The California Department of Insurance says Aetna's most recent quarterly health insurance rate increases for small employers are unreasonable.
Insurance Commissioner Dave Jones asked Aetna to withdraw the April 1 rate hikes, but the insurer plans to implement them anyway.
The rate increases would average 8 percent on an annual basis, with some small California employers receiving up to a 21.4 percent annual increase, according to the department.
The state insurance department reviews rate filings to determine whether premiums are reasonable, but it does not have the authority to force insurance companies to withdraw or lower proposed rate increases, even if regulators find they are “unreasonable.”
Last year, Aetna and other health insurers voluntarily withdrew proposed rate hikes at the request of the department.
Actuaries for the state say Aetna made projections about medical costs that were not supported by the company's actual claims experience. The department also determined the Aetna subsidiary selling health insurance in California made a 27.7 percent profit in 2011, paid $1.7 billion in dividends to its parent company and is increasing rates beyond the U.S. Bureau of Labor's medical cost inflation index.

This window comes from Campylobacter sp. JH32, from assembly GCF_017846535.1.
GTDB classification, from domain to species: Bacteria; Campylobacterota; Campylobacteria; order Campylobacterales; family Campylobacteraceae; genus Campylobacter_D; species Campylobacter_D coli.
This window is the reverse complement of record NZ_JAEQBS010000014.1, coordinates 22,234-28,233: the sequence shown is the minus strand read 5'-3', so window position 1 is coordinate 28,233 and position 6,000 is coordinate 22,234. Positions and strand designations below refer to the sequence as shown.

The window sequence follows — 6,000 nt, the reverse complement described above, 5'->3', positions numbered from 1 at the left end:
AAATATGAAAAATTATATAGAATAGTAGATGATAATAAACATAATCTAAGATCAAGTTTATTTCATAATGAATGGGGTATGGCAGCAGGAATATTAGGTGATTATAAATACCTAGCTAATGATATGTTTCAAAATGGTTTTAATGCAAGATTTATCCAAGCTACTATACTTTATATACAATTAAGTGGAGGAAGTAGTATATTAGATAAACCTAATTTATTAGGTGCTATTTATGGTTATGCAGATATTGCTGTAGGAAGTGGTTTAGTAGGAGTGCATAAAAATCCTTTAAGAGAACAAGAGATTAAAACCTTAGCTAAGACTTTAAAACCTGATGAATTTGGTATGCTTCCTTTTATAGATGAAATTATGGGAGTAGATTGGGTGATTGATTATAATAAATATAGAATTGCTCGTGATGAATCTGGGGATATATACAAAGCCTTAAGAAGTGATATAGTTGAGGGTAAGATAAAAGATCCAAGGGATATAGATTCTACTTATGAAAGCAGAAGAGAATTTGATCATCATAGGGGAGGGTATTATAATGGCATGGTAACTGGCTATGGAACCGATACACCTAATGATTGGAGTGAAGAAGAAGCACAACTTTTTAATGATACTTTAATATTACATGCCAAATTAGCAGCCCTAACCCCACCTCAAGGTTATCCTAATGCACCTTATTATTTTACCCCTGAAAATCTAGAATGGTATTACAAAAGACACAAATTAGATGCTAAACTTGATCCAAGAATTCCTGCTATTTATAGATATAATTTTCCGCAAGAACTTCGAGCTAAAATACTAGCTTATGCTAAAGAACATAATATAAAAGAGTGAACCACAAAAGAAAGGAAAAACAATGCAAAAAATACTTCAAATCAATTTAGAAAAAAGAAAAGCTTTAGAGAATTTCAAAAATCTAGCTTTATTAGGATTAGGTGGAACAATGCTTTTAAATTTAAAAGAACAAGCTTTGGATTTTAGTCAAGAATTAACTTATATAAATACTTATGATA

However, Aetna's rate filing states the medical cost inflation index is retrospective; premiums are based on future spending. Aetna also notes that a portion of the rate increase is due to a change in benefits. Excluding those changes, the annual average increase would be 5 percent.
A bill that would give the commissioner the authority to reject excessive health insurance rates is pending in the California Senate. Before he was elected commissioner, Jones authored three similar bills when he served in the California Assembly.